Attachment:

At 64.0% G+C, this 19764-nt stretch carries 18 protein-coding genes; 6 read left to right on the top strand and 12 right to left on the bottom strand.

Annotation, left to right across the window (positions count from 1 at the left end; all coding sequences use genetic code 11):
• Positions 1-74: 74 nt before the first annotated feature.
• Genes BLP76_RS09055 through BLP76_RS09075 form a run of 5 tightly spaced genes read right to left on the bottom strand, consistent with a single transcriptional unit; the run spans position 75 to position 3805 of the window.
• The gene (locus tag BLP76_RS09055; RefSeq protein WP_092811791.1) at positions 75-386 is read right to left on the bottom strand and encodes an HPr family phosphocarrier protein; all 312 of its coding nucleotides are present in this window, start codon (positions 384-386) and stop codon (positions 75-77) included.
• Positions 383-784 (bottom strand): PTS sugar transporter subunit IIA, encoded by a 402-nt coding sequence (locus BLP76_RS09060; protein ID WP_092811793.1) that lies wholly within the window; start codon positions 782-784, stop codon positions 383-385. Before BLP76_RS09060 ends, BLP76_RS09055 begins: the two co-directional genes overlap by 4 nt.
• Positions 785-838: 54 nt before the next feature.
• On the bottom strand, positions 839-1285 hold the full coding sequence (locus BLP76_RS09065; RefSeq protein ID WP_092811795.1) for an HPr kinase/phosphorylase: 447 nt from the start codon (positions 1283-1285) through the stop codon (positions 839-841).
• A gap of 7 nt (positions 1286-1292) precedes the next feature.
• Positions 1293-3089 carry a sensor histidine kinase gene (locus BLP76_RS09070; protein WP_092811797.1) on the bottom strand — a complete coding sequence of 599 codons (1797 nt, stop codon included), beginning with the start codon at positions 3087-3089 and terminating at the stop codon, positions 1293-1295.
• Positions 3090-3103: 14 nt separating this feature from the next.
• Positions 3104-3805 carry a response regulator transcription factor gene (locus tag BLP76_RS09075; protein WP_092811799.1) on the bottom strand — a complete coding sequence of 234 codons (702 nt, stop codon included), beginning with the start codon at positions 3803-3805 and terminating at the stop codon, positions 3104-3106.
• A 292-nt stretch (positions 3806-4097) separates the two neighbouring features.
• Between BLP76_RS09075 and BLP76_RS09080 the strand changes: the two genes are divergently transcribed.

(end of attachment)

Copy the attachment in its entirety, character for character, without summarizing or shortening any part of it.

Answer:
At 64.0% G+C, this 19764-nt stretch carries 18 protein-coding genes; 6 read left to right on the top strand and 12 right to left on the bottom strand.

Annotation, left to right across the window (positions count from 1 at the left end; all coding sequences use genetic code 11):
• Positions 1-74: 74 nt before the first annotated feature.
• Genes BLP76_RS09055 through BLP76_RS09075 form a run of 5 tightly spaced genes read right to left on the bottom strand, consistent with a single transcriptional unit; the run spans position 75 to position 3805 of the window.
• The gene (locus tag BLP76_RS09055; RefSeq protein WP_092811791.1) at positions 75-386 is read right to left on the bottom strand and encodes an HPr family phosphocarrier protein; all 312 of its coding nucleotides are present in this window, start codon (positions 384-386) and stop codon (positions 75-77) included.
• Positions 383-784 (bottom strand): PTS sugar transporter subunit IIA, encoded by a 402-nt coding sequence (locus BLP76_RS09060; protein ID WP_092811793.1) that lies wholly within the window; start codon positions 782-784, stop codon positions 383-385. Before BLP76_RS09060 ends, BLP76_RS09055 begins: the two co-directional genes overlap by 4 nt.
• Positions 785-838: 54 nt before the next feature.
• On the bottom strand, positions 839-1285 hold the full coding sequence (locus BLP76_RS09065; RefSeq protein ID WP_092811795.1) for an HPr kinase/phosphorylase: 447 nt from the start codon (positions 1283-1285) through the stop codon (positions 839-841).
• A gap of 7 nt (positions 1286-1292) precedes the next feature.
• Positions 1293-3089 carry a sensor histidine kinase gene (locus BLP76_RS09070; protein WP_092811797.1) on the bottom strand — a complete coding sequence of 599 codons (1797 nt, stop codon included), beginning with the start codon at positions 3087-3089 and terminating at the stop codon, positions 1293-1295.
• Positions 3090-3103: 14 nt separating this feature from the next.
• Positions 3104-3805 carry a response regulator transcription factor gene (locus tag BLP76_RS09075; protein WP_092811799.1) on the bottom strand — a complete coding sequence of 234 codons (702 nt, stop codon included), beginning with the start codon at positions 3803-3805 and terminating at the stop codon, positions 3104-3106.
• A 292-nt stretch (positions 3806-4097) separates the two neighbouring features.
• Between BLP76_RS09075 and BLP76_RS09080 the strand changes: the two genes are divergently transcribed.